Create a free profile to get unlimited access to exclusive videos, breaking news, sweepstakes, and more!
A Virginia man was found guilty of murdering his adopted stepdaughter by forcefully giving her a lethal dose of heroin.
On Monday, jurors took 45 minutes to find 43-year-old Wesley Hadsell guilty of first-degree murder and concealment of a body, according to WAVY 10. It was the second time Wesley stood trial for the murder of his adopted daughter, 18-year-old Angelica Hadsell
Angelica disappeared while visiting her parents’ home in the Tarrallton area of Norfolk in March 2015, according to the Norfolk Police Department. She’d returned home for spring break from Longwood University, where she was a freshman.
Hadsell quickly became a suspect in Angelica's disappearance; he'd adopted his stepdaughter in 2012, according to The Virginia Pilot. As part of a missing persons investigation, police searched Hadsell's van and found a roll of duct tape, work gloves, and a shovel. The GPS unit led investigators to an abandoned house near the North Carolina border.
One month after Angelica’s disappearance, authorities found her partially buried body on the Southampton County property where Wesley’s van had been parked, about 50 miles from her parents’ home.
An autopsy case summary revealed Angelica’s body was face-down under a piece of plywood near the edge of a muddy creek, according to WAVY. The victim died as a result of “homicidal violence” and acute heroin poisoning. The Virginia Pilot reported she had triple the lethal amount of heroin in her system, and her eyes and chin were bruised.
The medical examiner could not determine whether or not Angelica was sexually assaulted because of the postmortem damage inflicted to her body by animals and insects. Her sweatpants had been pulled down below her buttocks, according to The Virginia Pilot.f
Wesley was charged with Angelica’s murder in 2018.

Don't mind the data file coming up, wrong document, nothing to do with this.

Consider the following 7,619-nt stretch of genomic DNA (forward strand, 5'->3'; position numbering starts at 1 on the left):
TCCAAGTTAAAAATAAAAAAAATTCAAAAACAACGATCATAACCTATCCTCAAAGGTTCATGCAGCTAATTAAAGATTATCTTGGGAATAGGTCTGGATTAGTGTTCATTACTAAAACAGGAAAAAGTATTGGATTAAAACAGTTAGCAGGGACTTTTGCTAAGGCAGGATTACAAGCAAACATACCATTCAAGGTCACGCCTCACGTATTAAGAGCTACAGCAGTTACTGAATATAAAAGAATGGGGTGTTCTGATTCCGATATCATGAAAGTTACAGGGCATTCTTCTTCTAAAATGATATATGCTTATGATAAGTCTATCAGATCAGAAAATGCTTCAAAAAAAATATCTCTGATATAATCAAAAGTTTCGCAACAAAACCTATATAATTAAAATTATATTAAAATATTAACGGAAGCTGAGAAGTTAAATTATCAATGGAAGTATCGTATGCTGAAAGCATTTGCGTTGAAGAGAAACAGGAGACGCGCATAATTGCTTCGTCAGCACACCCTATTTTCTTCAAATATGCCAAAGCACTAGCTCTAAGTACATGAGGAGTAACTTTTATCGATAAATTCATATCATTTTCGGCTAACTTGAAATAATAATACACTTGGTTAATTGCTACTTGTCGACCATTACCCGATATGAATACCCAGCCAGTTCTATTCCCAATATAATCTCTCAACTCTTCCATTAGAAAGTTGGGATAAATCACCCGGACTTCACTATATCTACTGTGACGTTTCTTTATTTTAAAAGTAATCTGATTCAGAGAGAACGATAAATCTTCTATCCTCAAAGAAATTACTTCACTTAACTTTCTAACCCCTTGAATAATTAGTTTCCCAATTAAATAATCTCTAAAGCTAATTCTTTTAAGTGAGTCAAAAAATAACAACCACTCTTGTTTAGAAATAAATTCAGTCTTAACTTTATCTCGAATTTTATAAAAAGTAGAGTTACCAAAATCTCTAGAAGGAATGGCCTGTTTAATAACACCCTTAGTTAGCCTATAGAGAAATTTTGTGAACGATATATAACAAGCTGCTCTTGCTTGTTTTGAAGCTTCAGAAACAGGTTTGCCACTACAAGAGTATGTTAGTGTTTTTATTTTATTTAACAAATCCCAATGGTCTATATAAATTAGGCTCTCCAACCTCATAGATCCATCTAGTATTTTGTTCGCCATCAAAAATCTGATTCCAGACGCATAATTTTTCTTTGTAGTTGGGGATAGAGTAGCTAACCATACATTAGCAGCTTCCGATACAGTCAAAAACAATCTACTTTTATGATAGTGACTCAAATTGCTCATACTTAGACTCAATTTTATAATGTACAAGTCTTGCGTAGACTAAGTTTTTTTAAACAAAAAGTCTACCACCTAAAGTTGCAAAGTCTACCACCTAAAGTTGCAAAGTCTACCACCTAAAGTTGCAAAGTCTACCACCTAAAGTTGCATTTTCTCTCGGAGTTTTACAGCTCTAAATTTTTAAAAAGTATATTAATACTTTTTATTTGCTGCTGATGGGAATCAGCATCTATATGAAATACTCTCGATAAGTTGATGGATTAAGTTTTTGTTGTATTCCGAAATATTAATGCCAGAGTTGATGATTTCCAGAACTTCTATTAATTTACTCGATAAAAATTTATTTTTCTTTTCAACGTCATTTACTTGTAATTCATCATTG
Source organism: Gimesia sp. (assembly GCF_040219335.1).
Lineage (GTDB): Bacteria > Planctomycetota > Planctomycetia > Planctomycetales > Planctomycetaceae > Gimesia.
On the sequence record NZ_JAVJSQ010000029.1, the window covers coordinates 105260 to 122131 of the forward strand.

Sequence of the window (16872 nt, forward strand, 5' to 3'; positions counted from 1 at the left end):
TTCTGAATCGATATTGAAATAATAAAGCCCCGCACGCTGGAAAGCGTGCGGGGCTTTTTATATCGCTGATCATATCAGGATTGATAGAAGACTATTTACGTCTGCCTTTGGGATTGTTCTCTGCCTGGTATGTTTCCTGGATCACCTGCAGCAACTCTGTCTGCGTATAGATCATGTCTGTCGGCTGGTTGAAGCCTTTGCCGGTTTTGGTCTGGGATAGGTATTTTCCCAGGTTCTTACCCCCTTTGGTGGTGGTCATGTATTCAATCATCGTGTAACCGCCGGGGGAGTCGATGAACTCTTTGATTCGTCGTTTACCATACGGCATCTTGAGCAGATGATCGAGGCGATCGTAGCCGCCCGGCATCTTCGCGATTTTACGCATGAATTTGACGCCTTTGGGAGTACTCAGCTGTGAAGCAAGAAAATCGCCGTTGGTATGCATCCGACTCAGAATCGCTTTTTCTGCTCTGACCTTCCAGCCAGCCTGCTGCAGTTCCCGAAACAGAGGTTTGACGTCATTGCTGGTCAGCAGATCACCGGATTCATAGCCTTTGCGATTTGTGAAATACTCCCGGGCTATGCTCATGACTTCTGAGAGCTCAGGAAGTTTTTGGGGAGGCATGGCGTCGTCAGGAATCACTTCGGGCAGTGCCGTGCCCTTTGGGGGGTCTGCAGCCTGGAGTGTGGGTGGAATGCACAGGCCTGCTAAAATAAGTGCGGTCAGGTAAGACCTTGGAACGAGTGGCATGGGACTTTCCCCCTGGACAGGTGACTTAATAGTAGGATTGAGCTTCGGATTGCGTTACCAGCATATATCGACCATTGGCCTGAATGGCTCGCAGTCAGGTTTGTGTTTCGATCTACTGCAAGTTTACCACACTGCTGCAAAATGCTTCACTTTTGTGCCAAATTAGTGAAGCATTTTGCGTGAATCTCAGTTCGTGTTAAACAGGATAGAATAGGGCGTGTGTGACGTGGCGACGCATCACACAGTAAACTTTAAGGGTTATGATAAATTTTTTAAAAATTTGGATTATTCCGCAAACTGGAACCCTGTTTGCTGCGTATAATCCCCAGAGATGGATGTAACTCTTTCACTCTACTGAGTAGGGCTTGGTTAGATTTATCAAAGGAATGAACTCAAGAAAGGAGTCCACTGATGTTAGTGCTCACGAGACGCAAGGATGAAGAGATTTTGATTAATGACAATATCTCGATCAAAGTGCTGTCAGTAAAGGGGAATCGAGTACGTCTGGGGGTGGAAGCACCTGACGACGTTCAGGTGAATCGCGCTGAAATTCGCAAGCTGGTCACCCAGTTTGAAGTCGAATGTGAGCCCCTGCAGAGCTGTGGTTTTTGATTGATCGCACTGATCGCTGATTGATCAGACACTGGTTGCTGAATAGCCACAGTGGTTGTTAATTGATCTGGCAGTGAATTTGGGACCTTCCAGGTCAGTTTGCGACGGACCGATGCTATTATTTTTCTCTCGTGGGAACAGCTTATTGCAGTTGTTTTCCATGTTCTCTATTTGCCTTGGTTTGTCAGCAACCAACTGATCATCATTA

A 2020 trial ended with a mistrial just days after it began when the commonwealth’s attorney filed for one, according to 13 News Now. Attorneys could not agree on which parts of Wesley’s criminal history jurors would be allowed to hear.
Wesley’s criminal history included charges of kidnapping his estranged wife in Ohio and a bank robbery conviction in Virginia, according to CBS affiliate WBNS.
Wesley’s second trial began just over two weeks ago.
Prosecutors argued that Wesley was kicked out of his wife’s home days before Angelica’s disappearance for his erratic behavior and alleged drug dependency. They claimed Wesley abducted Angelica from the home while she was folding laundry so he could sexually assault her.
Police learned Hadsell was living at a local motel, where they found heroin and 9mm ammunition, according to The Virginia Pilot. There, cadaver dogs picked up the scent of human decomposition.
“It was his last chance to be with AJ," said prosecutor Eric Cooke in his opening statements. "He wanted something. She didn’t.”
Cooke added that Wesley discarded Angelica “like trash,” according to the Pilot.
The defense, however, painted Angelica as a woman in the throes of depression following a recent breakup with her boyfriend, claiming she took her own life by overdosing on heroin. According to the Pilot, Angelica’s mother, Jennifer Wright, testified that her daughter was a happy woman.
A postmortem hair analysis proved Angelica did not have a history of drug abuse, according to WAVY.
The defense argued that the medical examiner failed to check for Northroptyline in their toxicology report, which Angelica could have theoretically overdosed on, according to WAVY. During the trial, former Virginia Governor Ralph Northam testified that he’d prescribed the anti-depressant to Angelica to help treat migraines when he was her pediatric neurologist in Norfolk. Northam denied that his patient lived with depression.
“He abused her, he beat her, and then he poisoned her with heroin,” Deputy Commonwealth’s Attorney Toni Colvin told jurors.
On Monday, Wesley shook his head when the guilty verdicts were read aloud.
Wesley Hadsell’s sentencing hearing is scheduled for April 4. He faces life behind bars.
Crime News is your destination for true crime stories from around the world, breaking crime news, and information about Oxygen's original true crime shows and documentaries. Sign up for Oxygen Insider for all the best true crime content.